Practices like red-lining ultimately formed Milwaukee into one of the most segregated cities in America. Wauwatosa’s demographics have shifted from a 90% white population 10 years ago to around 84% white today. However, incidents of outright racism continue to occur.
‘We’re all kind of crazy, right now’
Looking back at the prior year of pandemic, protests and economic decline, McBride says the increased stress has taken a toll on people and all sides are acting out right now. He points to PR wars that are being waged between the two sides via news releases as augmenting those feelings.
“We get crazier when we start having press release wars with each other,” said McBride, speaking of the recent Wauwatosa Peace Officers Association’s press releases, and those which followed from TPR and its allies. “It’s not helpful,” asserted McBride. “Everybody’s asked me to make statements about everything they’ve got on their mind.”
While both the protesters and the police have called on McBride to make statements against the other, the mayor has adopted a more pragmatic approach. It’s an approach he developed during his time practicing law, which sometimes put him at the table mediating between two sides that were trying to sue one another.
“A lot of times when you get so polarized, you can’t even see the other side,” McBride told Wisconsin Examiner. “And what we’ve been trying to do is to get people to realize that the other side has a concern. It may be a concern that’s based on misinformation or something, but it is a concern that is legitimate at that point.”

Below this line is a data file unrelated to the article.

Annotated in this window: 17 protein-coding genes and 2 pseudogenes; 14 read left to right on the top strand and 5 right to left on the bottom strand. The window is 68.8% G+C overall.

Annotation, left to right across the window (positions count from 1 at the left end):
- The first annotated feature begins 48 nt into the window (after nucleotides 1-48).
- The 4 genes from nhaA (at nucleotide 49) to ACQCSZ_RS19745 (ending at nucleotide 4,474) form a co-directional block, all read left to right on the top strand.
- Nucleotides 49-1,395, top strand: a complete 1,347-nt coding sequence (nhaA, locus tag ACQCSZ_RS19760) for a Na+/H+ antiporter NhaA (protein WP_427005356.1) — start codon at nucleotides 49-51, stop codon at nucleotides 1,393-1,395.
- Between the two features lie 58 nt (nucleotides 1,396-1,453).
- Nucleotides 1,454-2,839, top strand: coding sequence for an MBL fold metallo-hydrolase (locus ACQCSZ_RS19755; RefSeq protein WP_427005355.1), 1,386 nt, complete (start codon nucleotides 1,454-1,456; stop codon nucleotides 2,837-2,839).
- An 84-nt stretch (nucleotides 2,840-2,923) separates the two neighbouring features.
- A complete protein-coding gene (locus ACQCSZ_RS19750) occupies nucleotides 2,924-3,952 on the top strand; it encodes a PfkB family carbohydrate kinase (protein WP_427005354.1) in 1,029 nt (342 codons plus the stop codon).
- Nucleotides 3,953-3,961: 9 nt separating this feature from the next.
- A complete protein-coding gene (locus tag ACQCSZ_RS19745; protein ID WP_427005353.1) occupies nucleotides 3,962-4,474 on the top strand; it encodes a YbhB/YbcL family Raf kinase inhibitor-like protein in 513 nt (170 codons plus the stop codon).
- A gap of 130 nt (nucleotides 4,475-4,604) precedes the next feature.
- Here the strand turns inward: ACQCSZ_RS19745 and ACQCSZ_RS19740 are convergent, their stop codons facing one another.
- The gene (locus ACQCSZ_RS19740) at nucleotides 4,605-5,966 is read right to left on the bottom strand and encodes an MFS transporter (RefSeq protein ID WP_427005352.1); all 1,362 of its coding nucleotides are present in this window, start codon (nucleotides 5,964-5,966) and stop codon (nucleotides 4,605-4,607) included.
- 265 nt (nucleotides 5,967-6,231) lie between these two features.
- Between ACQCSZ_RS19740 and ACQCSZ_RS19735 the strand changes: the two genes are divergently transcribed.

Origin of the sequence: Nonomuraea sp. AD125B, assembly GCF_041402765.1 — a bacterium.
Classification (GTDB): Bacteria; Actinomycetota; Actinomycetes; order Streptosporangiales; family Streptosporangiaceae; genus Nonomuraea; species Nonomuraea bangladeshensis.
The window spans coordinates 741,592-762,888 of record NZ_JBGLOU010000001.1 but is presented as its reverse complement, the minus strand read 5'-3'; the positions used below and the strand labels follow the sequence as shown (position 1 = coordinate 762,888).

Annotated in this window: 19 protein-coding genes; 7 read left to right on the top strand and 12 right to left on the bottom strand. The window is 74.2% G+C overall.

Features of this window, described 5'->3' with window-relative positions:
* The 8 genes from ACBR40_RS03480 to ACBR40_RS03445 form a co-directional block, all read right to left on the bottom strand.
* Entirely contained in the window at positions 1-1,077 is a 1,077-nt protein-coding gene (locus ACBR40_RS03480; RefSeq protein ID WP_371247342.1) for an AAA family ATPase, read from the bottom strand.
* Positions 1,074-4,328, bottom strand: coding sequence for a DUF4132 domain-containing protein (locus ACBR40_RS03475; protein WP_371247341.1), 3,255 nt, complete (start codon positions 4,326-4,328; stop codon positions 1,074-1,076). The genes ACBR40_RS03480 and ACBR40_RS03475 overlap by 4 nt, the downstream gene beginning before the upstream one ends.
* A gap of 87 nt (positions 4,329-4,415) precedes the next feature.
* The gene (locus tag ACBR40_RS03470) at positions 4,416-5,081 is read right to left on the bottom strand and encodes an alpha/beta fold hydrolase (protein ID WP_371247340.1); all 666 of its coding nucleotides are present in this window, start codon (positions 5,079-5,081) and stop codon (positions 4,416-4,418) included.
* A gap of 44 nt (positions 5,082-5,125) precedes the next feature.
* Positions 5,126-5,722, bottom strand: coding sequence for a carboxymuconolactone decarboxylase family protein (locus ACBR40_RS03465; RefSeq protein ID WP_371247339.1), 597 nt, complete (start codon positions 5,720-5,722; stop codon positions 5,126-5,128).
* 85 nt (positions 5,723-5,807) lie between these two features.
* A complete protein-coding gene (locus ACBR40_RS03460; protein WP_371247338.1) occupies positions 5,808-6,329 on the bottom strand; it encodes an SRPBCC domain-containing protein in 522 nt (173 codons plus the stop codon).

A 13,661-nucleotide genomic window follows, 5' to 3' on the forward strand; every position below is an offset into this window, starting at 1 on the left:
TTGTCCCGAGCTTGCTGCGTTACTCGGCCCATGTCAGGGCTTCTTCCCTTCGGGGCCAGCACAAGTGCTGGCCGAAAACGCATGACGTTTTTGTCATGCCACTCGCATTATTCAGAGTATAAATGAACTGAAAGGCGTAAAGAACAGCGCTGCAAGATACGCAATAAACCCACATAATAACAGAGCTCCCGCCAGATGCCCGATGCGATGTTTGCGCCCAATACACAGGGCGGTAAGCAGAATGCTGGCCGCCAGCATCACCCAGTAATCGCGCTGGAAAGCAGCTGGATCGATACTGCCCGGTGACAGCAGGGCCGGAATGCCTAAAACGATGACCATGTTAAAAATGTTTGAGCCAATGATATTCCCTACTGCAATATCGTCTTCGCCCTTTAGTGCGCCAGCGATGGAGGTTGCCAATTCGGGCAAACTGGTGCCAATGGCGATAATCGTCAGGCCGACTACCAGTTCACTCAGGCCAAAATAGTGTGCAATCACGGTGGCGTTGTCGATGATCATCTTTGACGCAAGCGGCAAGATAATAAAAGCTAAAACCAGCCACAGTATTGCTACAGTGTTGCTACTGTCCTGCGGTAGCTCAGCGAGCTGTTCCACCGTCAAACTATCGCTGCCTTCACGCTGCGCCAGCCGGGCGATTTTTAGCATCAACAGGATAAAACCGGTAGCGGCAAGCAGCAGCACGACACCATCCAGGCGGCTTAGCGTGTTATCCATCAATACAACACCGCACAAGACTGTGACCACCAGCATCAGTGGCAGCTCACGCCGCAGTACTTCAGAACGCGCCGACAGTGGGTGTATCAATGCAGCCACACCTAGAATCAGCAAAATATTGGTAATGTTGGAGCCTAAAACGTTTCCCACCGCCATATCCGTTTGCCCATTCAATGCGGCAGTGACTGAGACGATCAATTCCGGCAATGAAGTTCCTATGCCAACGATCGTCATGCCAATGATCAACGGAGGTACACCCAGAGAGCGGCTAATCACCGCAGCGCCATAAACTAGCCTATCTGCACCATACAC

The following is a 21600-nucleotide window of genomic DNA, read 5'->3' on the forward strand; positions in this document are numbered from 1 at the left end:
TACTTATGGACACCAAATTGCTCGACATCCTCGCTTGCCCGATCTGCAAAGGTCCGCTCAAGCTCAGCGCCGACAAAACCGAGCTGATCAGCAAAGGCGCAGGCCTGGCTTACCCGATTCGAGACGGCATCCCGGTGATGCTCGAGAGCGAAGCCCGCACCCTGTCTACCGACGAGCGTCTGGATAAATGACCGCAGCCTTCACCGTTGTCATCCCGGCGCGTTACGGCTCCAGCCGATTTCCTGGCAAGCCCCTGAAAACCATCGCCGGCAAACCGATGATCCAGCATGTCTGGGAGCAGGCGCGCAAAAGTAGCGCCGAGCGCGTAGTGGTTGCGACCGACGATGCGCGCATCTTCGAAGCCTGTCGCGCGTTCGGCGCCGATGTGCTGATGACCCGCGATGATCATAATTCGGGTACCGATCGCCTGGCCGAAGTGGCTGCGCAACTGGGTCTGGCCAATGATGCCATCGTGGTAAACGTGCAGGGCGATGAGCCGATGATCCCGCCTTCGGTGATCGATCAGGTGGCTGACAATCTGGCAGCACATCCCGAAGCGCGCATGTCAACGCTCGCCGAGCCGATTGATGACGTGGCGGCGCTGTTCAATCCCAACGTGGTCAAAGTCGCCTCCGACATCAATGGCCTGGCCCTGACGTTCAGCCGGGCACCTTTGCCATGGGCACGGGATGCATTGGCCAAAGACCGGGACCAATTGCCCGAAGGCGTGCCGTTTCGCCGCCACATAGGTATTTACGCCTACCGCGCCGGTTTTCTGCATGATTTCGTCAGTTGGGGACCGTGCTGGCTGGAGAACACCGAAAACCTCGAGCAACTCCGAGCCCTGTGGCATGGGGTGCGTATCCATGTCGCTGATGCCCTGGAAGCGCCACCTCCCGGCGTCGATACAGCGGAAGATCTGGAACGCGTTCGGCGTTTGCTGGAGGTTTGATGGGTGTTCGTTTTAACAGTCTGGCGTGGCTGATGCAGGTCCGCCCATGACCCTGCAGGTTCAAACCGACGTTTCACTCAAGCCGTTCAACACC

The mayor said that bringing opposing sides of the Tosa debate to the table has been a priority for him and for other city officials in recent weeks. “We’ve been doing that quietly,” said McBride. “Everybody’s so polarized that anytime anybody makes a statement it makes it harder to do it. So we’re going to have to attack this in a variety of ways. Sometimes it’s just a matter of time. Sometimes people just have to develop a level of trust. You know, the police union has accused me and the common council of not supporting the police department. I have told them publicly, I’ve told them privately: I support the police. That doesn’t mean that I agree with the police on everything. I support the protests, in general, as a concept. I don’t support all the tactics of the protesters. I don’t agree with the protesters on everything.”
As McBride sees it, people can disagree, but should never be disagreeable. “A lot of problems arise because people don’t like the idea of compromise either. And sometimes the best you can get is half the loaf. You can’t get the whole loaf,” said McBride. Resisting compromise, he says, is “not realistic.” For now the protests continue, and the mayor is bracing himself for community reaction to a pending court decision on Mensah’s last shooting. In the meantime, McBride urges people in Wauwatosa to remain non-violent and for both sides to reflect on the possibility of a perhaps uncomfortable dialogue
“The protests will continue, that’s fine,” said McBride. “I just don’t want anyone to get hurt.”